DUBLIN — When the sun shines in Ireland, it’s not unusual to hear someone say, “You could be in Italy right now.”
Michael Cawley, chairman of the state tourism board, did not have to imagine such a scenario. He and his family are currently enjoying time in the Italian sun. He went on vacation to Italy, despite the advice of his own government to limit travel overseas.
Cawley, who previously served as the deputy chief executive and chief operations officer of Irish airline Ryanair RYAAY, -1.31%, said that he resigned from his post as the nation’s tourism Czar with “great regret,” adding, “I fully support the government’s policy on tourism.
“I will continue to help the industry emerge from its current difficulties,” Cawley said. “It has been a privilege to serve as chair of Fáilte Ireland and to have contributed to the massive growth which Irish tourism has enjoyed prior to this global pandemic.”
He added, “As has been reported in the media this morning, I am on a pre-arranged family holiday in Italy, which is on the Government green list.” He handed in his resignation the same day Ireland reported the highest number of new coronavirus infections in three months.
On Saturday, Ireland confirmed 200 new cases of Covid-19. That brings the total number of cases to 27,191, a situation Dr. Ronan Glynn, the country’s acting chief medical officer, described as “deeply concerning.” The number of coronavirus-related deaths here remains at 1,774.
News that the chairman of Fáilte Ireland, the country’s tourism board, would take such a trip was greeted with a mixture of disbelief and disappointment among the public and lawmakers alike. Cawley is listed as a member of the board of directors of no-frills airline Ryanair.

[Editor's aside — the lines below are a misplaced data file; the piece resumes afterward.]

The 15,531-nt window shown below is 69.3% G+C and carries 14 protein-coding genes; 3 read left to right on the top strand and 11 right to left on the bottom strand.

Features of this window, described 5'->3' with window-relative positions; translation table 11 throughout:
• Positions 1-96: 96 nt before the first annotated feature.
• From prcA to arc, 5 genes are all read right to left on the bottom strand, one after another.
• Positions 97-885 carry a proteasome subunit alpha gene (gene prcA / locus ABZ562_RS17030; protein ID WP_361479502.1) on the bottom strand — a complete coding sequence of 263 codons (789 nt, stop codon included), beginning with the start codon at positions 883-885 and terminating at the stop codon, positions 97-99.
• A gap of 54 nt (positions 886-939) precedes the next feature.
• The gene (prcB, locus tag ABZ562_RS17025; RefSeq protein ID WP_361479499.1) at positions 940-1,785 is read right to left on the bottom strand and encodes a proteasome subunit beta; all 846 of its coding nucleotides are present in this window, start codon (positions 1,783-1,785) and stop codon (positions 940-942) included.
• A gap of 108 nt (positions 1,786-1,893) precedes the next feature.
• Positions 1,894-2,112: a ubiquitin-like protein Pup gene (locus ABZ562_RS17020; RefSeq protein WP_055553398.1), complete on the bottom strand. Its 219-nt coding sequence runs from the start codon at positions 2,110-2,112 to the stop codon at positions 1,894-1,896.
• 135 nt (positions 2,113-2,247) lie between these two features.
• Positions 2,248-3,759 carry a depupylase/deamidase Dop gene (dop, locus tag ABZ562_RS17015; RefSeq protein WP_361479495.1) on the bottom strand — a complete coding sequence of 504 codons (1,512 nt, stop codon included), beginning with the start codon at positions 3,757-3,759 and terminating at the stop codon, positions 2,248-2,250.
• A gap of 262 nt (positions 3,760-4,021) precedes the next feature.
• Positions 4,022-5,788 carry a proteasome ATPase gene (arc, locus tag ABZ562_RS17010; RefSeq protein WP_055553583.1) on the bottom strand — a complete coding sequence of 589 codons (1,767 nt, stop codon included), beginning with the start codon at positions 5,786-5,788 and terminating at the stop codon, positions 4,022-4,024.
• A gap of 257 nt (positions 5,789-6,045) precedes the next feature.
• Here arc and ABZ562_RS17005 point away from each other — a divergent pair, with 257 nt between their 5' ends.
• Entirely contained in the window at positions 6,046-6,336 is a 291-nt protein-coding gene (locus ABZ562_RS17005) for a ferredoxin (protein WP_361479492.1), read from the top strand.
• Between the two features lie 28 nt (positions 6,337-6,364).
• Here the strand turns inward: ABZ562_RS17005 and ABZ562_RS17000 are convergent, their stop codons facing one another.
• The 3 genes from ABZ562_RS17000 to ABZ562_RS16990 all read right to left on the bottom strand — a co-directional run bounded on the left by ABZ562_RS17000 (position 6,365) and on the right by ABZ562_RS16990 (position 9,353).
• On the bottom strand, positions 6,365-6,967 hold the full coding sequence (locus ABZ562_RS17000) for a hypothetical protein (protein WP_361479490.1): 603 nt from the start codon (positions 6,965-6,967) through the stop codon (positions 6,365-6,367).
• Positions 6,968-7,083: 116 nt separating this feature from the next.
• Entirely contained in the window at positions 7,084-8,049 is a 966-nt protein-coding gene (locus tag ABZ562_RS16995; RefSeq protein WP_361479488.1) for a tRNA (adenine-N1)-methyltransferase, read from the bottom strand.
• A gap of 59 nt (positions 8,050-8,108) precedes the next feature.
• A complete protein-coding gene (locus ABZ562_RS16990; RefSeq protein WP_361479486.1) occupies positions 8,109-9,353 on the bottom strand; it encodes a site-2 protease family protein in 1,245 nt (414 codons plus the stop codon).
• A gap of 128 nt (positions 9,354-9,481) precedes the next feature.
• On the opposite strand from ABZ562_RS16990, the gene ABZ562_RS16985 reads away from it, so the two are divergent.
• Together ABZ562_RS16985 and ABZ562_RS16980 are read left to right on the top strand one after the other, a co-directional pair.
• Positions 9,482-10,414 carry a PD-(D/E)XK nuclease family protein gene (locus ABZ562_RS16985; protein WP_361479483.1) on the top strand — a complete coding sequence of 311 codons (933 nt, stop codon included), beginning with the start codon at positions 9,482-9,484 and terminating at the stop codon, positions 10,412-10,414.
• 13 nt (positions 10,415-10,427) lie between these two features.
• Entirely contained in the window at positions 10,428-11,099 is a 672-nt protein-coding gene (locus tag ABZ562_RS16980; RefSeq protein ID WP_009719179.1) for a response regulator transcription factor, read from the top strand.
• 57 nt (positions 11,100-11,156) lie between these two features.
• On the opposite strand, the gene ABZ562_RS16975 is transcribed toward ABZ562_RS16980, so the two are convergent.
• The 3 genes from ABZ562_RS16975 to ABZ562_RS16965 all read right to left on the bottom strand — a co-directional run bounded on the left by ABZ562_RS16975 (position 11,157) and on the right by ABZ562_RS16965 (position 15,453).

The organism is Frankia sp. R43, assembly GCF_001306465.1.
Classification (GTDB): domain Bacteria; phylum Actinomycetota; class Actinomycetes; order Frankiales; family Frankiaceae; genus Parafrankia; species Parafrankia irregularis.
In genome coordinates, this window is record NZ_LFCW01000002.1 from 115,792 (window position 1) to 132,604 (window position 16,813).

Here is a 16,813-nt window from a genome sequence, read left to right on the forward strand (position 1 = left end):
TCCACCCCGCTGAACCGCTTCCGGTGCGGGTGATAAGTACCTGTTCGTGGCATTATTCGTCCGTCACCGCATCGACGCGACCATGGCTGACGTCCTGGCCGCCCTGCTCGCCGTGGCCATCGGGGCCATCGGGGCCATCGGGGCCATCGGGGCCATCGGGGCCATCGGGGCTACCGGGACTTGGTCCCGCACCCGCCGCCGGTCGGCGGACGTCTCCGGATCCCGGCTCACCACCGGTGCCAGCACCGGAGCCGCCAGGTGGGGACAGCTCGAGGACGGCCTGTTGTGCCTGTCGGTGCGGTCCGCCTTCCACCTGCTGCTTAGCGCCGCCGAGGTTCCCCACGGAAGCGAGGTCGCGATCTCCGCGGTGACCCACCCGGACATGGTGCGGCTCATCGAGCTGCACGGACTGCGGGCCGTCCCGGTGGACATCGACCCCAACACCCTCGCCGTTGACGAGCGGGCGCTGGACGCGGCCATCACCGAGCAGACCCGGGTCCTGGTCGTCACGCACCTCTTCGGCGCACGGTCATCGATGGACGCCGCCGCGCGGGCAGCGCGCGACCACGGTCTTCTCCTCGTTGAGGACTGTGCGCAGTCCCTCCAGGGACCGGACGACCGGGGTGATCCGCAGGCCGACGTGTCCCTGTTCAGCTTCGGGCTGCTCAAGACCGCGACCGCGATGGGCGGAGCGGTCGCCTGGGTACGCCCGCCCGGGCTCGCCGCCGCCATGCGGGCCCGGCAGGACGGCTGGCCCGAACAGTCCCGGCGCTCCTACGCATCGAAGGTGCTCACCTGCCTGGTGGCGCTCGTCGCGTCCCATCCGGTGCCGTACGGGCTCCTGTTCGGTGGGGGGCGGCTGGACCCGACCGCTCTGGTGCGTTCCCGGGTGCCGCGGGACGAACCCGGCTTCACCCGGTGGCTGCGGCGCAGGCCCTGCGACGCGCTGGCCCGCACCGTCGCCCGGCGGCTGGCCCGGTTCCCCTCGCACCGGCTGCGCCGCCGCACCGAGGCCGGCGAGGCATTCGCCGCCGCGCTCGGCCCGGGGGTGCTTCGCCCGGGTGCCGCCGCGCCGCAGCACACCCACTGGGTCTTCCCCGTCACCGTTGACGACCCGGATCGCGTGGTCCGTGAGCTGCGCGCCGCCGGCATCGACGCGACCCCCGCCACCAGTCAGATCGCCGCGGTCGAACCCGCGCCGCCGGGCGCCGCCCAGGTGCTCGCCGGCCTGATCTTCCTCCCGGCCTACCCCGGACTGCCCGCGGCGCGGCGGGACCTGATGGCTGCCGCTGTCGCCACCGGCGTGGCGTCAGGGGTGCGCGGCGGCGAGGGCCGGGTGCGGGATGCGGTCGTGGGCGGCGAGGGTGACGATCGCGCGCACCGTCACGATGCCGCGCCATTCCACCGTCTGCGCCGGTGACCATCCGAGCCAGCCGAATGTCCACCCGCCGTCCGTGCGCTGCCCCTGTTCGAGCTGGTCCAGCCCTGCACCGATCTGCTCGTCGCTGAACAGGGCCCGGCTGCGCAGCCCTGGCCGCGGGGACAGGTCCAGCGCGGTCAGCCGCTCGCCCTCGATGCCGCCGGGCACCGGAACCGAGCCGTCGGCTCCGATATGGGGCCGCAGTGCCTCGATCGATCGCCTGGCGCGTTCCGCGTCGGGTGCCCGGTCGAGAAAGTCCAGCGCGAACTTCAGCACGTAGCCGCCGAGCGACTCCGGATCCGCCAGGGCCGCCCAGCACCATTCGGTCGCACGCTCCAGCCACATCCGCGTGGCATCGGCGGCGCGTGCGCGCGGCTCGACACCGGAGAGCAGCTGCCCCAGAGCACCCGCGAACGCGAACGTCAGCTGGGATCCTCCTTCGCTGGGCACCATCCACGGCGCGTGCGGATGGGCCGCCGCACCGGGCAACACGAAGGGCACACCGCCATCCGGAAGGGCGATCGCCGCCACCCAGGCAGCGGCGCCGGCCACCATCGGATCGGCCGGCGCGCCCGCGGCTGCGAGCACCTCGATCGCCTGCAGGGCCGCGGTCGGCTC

Fáilte Ireland had been spearheading a major campaign to convince Ireland to avoid flying to Italy or other places on Ireland’s “green list” and to vacation at home and support local businesses. (People returning from “green list” countries do not have to quarantine for 14 days.)
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When the sun shines in Ireland, it’s not unusual to hear someone say, ‘You could be in Italy right now.’ (Photo: Quentin Fottrell.)
Last July, the Irish government has announced a tax credit or rebate for vacationing in Ireland. Domestic holidaymakers will receive €125 ($148) if they spend roughly €600 ($710) on accommodation and restaurants. Couples will be able to claim €250 ($296).
The so-called vacation subsidy will be available until October and will apply to hotels, restaurants and non-alcoholic drinks. The scheme was designed to help stimulate an economy flattened by the coroanvirus pandemic, but also to dissuade people from traveling abroad and spreading the virus.
Catherine Martin, Ireland’s Minister for Media, Tourism, Arts, Culture, Sport and the Gaeltacht, said Saturday that she accepted Cawley’s resignation in a phone call. She said the government encouraged people to stay in Ireland this year, and help support the local tourism industry.
Martin said it was important that people don’t undertake non-essential travel. “I would encourage everyone to support the tourism and hospitality industries in any way they can, and am taking my own holidays in this country. Fáilte Ireland will continue to promote holidaying in Ireland,” Martin said.
“While Italy is on the green list, meaning that people who return from there do not have to restrict their movements, the government has called on people to avoid all non-essential travel,” the minister added. “I was disappointed to learn that the chair of Fáilte Ireland was holidaying in Italy.”
Johns Hopkins University ranks Ireland as No. 15 in the world on a list of COVID-related deaths per capita: 36.5 per 100,000 with a case-fatality rate of 6.6%. For comparison, the U.S. is ranked at No. 10 with a fatality rate of 51.5 per 100,000 and a case-fatality rate of 3.2%.
Ireland, a country with a population of 4.9 million excluding the British province of Northern Ireland, has also recorded one of the highest rates of COVID-related nursing-home deaths in the world. Some 62% of fatalities from the virus occurred in nursing homes, a rate only exceeded by Canada.
Last Monday, the Irish government introduced a mandatory face-mask policy in stores four months after the World Health Organization and other international health authorities changed their official policy on face masks, recommending people wear them to help stop the spread of the virus.